Github has done wonders for social coding. One of Github's most distinctive features is the the contribution heatmap. This tracks your commits and in no way encourages burnout . Currently Github tracks almost every coding language with one glaring omission: solder. Time spent soldering has not been tracked and in turn can be considered wasted. All of that changes today.
Using an internet connected microcontroller (probably a NodeMCU) running MicroPython we will be able to connect a soldering iron to Github. This device will be able to track when the iron turns on and when it is removed from it's cradle.
The soldering iron after being turned on will use the microcontroller to log time out of the cradle and put an entry into a Github repository with a durational timestamp in it's commit message .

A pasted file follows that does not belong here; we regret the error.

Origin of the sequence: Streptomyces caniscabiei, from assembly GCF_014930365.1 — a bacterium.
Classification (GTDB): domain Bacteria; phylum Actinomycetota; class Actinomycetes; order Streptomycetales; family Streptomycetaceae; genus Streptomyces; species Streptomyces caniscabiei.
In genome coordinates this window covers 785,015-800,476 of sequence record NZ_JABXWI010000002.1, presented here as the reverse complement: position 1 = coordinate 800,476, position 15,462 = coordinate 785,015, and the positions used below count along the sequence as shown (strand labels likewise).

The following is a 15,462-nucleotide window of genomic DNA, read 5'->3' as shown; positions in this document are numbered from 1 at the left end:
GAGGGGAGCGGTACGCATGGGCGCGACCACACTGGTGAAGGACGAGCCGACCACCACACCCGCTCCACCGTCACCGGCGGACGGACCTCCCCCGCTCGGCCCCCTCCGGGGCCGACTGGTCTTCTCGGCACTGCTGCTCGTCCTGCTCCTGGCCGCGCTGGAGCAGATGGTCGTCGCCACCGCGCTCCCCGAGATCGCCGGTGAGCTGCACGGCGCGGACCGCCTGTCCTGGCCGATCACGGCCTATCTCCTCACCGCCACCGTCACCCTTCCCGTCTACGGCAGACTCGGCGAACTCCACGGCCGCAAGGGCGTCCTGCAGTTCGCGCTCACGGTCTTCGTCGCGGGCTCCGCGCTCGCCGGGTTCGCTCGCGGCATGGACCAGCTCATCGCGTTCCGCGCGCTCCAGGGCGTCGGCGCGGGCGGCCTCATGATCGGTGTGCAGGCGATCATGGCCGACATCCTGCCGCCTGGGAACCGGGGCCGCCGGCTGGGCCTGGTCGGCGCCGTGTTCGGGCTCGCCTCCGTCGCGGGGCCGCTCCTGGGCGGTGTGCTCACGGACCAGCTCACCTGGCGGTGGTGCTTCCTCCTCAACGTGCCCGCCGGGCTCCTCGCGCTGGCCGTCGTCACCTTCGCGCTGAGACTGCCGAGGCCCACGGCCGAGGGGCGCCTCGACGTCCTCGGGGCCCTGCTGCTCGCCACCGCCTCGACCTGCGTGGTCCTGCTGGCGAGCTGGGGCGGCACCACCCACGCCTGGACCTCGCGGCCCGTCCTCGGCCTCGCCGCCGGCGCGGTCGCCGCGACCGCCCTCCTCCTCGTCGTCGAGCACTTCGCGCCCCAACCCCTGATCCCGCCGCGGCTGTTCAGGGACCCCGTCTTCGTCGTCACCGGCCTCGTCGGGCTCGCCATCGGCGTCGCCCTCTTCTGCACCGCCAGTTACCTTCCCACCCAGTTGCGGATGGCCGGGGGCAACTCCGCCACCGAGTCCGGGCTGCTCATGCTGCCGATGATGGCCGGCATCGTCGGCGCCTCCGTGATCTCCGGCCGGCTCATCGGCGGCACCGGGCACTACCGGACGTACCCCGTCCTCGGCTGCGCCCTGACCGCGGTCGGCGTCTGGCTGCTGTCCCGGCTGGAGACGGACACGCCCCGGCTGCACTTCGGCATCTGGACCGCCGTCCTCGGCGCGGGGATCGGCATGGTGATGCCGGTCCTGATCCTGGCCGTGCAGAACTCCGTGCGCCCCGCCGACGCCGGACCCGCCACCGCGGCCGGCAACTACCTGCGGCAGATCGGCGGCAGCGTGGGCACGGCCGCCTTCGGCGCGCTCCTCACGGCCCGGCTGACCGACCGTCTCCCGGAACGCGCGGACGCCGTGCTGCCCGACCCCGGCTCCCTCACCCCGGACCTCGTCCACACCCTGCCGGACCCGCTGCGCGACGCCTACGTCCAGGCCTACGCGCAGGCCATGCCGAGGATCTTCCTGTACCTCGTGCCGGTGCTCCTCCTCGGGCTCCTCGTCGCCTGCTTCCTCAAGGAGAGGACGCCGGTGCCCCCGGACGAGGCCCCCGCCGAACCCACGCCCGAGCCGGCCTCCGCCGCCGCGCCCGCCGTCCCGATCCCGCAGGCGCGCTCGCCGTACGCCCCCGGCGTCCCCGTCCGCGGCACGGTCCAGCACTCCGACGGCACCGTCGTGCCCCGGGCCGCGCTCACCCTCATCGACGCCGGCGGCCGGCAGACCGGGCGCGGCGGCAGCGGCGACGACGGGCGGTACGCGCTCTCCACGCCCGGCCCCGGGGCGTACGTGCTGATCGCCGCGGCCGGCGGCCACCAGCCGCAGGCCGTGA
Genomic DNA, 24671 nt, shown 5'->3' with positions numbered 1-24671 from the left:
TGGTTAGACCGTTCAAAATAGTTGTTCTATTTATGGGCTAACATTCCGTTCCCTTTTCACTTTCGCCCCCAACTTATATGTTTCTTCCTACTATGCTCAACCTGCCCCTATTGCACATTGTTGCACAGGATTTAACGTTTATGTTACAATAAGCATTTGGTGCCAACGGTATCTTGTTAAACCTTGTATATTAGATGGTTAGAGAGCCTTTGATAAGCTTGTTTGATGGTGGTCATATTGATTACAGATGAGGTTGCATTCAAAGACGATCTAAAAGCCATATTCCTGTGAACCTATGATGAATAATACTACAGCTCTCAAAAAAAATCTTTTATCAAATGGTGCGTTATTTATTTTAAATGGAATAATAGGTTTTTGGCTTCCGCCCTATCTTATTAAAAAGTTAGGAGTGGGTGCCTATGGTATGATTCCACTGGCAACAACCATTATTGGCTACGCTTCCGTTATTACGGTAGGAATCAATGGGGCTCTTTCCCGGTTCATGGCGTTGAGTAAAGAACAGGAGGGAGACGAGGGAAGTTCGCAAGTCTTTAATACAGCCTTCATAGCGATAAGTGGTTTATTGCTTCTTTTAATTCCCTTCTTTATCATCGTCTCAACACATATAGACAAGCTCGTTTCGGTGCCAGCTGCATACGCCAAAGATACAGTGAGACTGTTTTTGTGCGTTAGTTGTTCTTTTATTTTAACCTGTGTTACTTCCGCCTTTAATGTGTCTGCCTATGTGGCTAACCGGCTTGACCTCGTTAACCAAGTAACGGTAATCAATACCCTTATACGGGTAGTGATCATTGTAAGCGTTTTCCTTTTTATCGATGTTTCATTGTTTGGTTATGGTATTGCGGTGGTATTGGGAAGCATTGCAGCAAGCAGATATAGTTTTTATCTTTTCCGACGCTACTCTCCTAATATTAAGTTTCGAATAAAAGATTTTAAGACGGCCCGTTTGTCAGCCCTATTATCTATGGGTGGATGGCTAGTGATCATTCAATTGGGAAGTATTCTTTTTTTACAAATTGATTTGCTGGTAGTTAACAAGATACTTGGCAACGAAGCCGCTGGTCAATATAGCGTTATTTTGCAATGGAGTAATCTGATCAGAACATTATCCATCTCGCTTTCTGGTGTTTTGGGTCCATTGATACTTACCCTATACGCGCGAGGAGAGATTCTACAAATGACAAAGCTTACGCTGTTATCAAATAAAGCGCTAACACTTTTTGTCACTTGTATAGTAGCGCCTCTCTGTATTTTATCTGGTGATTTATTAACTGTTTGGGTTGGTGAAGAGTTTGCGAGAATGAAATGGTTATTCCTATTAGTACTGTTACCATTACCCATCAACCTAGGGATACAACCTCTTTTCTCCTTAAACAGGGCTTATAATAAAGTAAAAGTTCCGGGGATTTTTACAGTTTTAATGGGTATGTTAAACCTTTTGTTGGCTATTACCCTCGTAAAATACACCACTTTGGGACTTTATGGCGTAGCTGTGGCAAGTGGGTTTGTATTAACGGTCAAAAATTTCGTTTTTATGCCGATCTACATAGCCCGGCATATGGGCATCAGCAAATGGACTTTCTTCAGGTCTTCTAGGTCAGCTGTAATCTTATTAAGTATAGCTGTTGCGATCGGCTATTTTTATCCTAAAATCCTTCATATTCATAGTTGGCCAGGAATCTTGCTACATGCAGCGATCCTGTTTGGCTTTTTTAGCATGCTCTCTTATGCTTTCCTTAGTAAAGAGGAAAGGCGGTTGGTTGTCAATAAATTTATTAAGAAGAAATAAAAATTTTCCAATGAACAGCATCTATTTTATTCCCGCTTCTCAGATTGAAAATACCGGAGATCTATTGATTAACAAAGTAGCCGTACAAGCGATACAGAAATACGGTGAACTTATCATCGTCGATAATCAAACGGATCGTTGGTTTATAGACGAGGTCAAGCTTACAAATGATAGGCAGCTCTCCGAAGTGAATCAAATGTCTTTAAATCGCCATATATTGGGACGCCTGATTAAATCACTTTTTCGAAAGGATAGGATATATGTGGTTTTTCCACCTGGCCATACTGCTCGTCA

Turned On [Apr 30, 2017 03:21:16 PM] Soldering [spent 8m10s] Soldering [spent 3m55s] Soldering [spent 1m21s] Soldering [spent 10m01s] ... Turned Off [Apr 30, 2017 04:42:18 PM]
This will require a small pressure switch and some voltage detection. The project could be fitted to almost any soldering iron but will focus on my Weller one to start.
World changing possibilities:
Hardware and software people will finally live in a world of equality.
Code and Schematics will be released on Github
: Format stolen from https://github.com/timeglass/glass